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Ranch House Kitchen offers taste of the South

Somewhere, Fannie Flagg is weeping.

Flagg, if your memory is … well … flagging, is the author of “Fried Green Tomatoes at the Whistle Stop Cafe,” which became the movie “Fried Green Tomatoes.” What brought her to mind was the fried green tomatoes served at Ranch House Kitchen at Town Square.

Fried green tomatoes likely originated as a way to use up a surfeit of the garden-grown fruits before they ripened and became more perishable. They’re firmer than their red counterparts, with a milder flavor. And every good Southern cook knows that the way to cook them to advantage is to coat them lightly in cornmeal (some use a wispy dusting of flour instead) and saute just until they crisp slightly.

Although the best fried green tomatoes have a coating that’s akin to a lace petticoat, the ones at Ranch House Kitchen ($6.95) seemed more like they had been suited in armor, with thick layers that ended up cracking off and separating from the tomato on both sides. And with the amount of grease that was left in the bottom of the basket, these definitely weren’t cooked to advantage.

Although that was the worst problem we encountered at Ranch House Kitchen, it wasn’t the only one.

Loaded Mac and Cheese ($13.95) sounded kind of novel, with its chicken and broccoli and bacon and tomatoes, but the reality fell a little short. Our server let us know that the restaurant was out of broccoli, so we chose to go without. What we were served was a dish of frilly (and perfectly al dente) campanelle pasta tossed with lots of grilled chicken and diced tomato and just enough bacon to add a bit of smokiness without overwhelming. The missing broccoli notwithstanding, it actually was a pretty good dish. But this was no “mac and cheese.” I can handle the use of another pasta cut, but the cheese sauce was very, very light; it was pasta with chicken and tomatoes and cheesy sauce, maybe, but calling it mac and cheese was tantamount to false advertising.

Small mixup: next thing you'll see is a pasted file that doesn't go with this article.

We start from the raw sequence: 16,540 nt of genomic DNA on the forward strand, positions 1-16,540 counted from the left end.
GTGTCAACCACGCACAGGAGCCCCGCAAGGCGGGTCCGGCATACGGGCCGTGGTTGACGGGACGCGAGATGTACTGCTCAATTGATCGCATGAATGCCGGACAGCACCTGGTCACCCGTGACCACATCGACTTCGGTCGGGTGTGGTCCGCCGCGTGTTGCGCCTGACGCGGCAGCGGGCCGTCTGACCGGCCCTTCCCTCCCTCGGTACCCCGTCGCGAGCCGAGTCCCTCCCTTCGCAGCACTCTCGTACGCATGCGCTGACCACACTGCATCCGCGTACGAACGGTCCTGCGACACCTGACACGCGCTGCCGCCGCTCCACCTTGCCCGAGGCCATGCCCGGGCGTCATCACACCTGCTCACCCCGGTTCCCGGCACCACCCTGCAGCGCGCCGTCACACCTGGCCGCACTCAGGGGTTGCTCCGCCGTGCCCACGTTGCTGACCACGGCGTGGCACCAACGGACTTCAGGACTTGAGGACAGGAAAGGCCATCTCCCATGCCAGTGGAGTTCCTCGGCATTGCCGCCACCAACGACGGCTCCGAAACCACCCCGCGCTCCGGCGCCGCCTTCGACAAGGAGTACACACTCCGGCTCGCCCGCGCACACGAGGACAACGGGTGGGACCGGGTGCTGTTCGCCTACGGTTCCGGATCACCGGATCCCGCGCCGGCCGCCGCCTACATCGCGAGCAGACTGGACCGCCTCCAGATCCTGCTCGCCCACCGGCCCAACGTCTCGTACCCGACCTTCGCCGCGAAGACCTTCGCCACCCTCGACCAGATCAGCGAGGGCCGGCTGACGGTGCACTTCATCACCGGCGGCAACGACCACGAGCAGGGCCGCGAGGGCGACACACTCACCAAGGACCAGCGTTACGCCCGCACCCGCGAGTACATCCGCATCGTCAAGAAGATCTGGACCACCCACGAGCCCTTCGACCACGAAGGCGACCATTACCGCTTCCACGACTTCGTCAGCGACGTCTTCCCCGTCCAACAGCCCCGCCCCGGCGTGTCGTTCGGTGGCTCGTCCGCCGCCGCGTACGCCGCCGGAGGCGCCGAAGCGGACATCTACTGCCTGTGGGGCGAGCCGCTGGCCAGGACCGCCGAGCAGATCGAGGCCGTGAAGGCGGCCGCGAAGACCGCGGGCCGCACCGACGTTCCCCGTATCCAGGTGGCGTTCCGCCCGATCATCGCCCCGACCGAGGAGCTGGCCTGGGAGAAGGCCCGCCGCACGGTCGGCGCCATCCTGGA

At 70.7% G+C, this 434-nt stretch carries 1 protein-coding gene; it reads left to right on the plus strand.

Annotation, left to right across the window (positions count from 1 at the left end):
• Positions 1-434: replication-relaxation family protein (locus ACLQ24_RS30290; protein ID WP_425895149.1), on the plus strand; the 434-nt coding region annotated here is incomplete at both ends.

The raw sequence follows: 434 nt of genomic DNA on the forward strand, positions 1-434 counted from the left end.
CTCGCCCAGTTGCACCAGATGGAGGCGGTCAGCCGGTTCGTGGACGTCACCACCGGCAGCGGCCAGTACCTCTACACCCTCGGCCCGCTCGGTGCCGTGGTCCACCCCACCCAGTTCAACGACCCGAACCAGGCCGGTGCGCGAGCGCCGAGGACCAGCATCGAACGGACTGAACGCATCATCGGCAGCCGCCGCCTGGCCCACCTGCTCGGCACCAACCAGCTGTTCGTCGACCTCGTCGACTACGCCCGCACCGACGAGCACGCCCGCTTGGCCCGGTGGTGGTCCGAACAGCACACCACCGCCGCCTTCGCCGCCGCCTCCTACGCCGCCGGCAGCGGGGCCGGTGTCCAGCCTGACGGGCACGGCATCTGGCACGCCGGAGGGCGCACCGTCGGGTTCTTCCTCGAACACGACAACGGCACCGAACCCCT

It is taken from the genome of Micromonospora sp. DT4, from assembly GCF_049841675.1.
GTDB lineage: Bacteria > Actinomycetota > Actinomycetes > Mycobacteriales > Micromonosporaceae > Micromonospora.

For a barbecue combo platter ($23.95) we got a choice of two meats and two sides. Like the broccoli they were out of the brisket, so we ended up with the pulled pork and the turkey. Both were on the dry side, but the overly thick, overly sweet sauce didn’t do much to help with that. The barbecue chips were lacking much in the way of personality, and the baked beans were overly soft and plagued by that overly sweet sauce.

So it sounds like I really hated Ranch House Kitchen, right? Not true. Our server was fantastic – pleasant, efficient, with a great sense of humor – and the atmosphere is pleasant enough. We liked the variety on the menu. And on the face of it, the pasta dish was pretty well put together.

But here’s the thing: French haute cuisine and its ilk aren’t the only types of food that require knowledge and experience as well as skill to execute successfully; that also applies to such earthy and rustic fare as Southern food and barbecue.

Ranch House Kitchen, it seems, needs somebody like Fannie Flagg to tell them how it’s done.

Las Vegas Review-Journal restaurant reviews are done anonymously at Review-Journal expense. Contact Heidi Knapp Rinella at 383-0474 or hrinella@reviewjournal.com.

 

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